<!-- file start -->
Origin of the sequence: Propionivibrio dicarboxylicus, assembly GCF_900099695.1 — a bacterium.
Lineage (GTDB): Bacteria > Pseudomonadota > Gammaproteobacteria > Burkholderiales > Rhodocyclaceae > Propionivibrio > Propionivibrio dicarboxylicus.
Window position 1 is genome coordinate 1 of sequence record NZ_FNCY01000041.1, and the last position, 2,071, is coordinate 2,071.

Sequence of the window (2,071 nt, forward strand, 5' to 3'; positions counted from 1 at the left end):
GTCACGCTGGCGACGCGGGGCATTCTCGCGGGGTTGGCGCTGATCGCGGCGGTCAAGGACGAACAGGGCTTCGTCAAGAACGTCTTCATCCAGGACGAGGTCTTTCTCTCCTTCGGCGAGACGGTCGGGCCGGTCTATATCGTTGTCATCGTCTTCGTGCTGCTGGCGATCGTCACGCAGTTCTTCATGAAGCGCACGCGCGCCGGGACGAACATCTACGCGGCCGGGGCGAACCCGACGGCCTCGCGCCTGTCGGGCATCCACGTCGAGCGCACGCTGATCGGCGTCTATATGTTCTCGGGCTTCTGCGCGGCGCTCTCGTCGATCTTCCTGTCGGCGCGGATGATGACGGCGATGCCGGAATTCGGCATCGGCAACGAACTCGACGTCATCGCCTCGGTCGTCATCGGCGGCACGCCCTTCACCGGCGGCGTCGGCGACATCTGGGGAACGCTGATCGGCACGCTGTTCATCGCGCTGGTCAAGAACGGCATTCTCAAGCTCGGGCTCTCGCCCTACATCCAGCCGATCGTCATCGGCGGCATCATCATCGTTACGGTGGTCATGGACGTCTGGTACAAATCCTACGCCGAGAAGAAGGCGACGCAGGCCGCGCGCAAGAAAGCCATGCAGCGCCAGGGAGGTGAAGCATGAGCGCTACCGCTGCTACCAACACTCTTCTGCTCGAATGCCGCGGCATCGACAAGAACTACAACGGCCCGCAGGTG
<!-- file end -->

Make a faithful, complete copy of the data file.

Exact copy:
Origin of the sequence: Propionivibrio dicarboxylicus, assembly GCF_900099695.1 — a bacterium.
Lineage (GTDB): Bacteria > Pseudomonadota > Gammaproteobacteria > Burkholderiales > Rhodocyclaceae > Propionivibrio > Propionivibrio dicarboxylicus.
Window position 1 is genome coordinate 1 of sequence record NZ_FNCY01000041.1, and the last position, 2,071, is coordinate 2,071.

Sequence of the window (2,071 nt, forward strand, 5' to 3'; positions counted from 1 at the left end):
GTCACGCTGGCGACGCGGGGCATTCTCGCGGGGTTGGCGCTGATCGCGGCGGTCAAGGACGAACAGGGCTTCGTCAAGAACGTCTTCATCCAGGACGAGGTCTTTCTCTCCTTCGGCGAGACGGTCGGGCCGGTCTATATCGTTGTCATCGTCTTCGTGCTGCTGGCGATCGTCACGCAGTTCTTCATGAAGCGCACGCGCGCCGGGACGAACATCTACGCGGCCGGGGCGAACCCGACGGCCTCGCGCCTGTCGGGCATCCACGTCGAGCGCACGCTGATCGGCGTCTATATGTTCTCGGGCTTCTGCGCGGCGCTCTCGTCGATCTTCCTGTCGGCGCGGATGATGACGGCGATGCCGGAATTCGGCATCGGCAACGAACTCGACGTCATCGCCTCGGTCGTCATCGGCGGCACGCCCTTCACCGGCGGCGTCGGCGACATCTGGGGAACGCTGATCGGCACGCTGTTCATCGCGCTGGTCAAGAACGGCATTCTCAAGCTCGGGCTCTCGCCCTACATCCAGCCGATCGTCATCGGCGGCATCATCATCGTTACGGTGGTCATGGACGTCTGGTACAAATCCTACGCCGAGAAGAAGGCGACGCAGGCCGCGCGCAAGAAAGCCATGCAGCGCCAGGGAGGTGAAGCATGAGCGCTACCGCTGCTACCAACACTCTTCTGCTCGAATGCCGCGGCATCGACAAGAACTACAACGGCCCGCAGGTG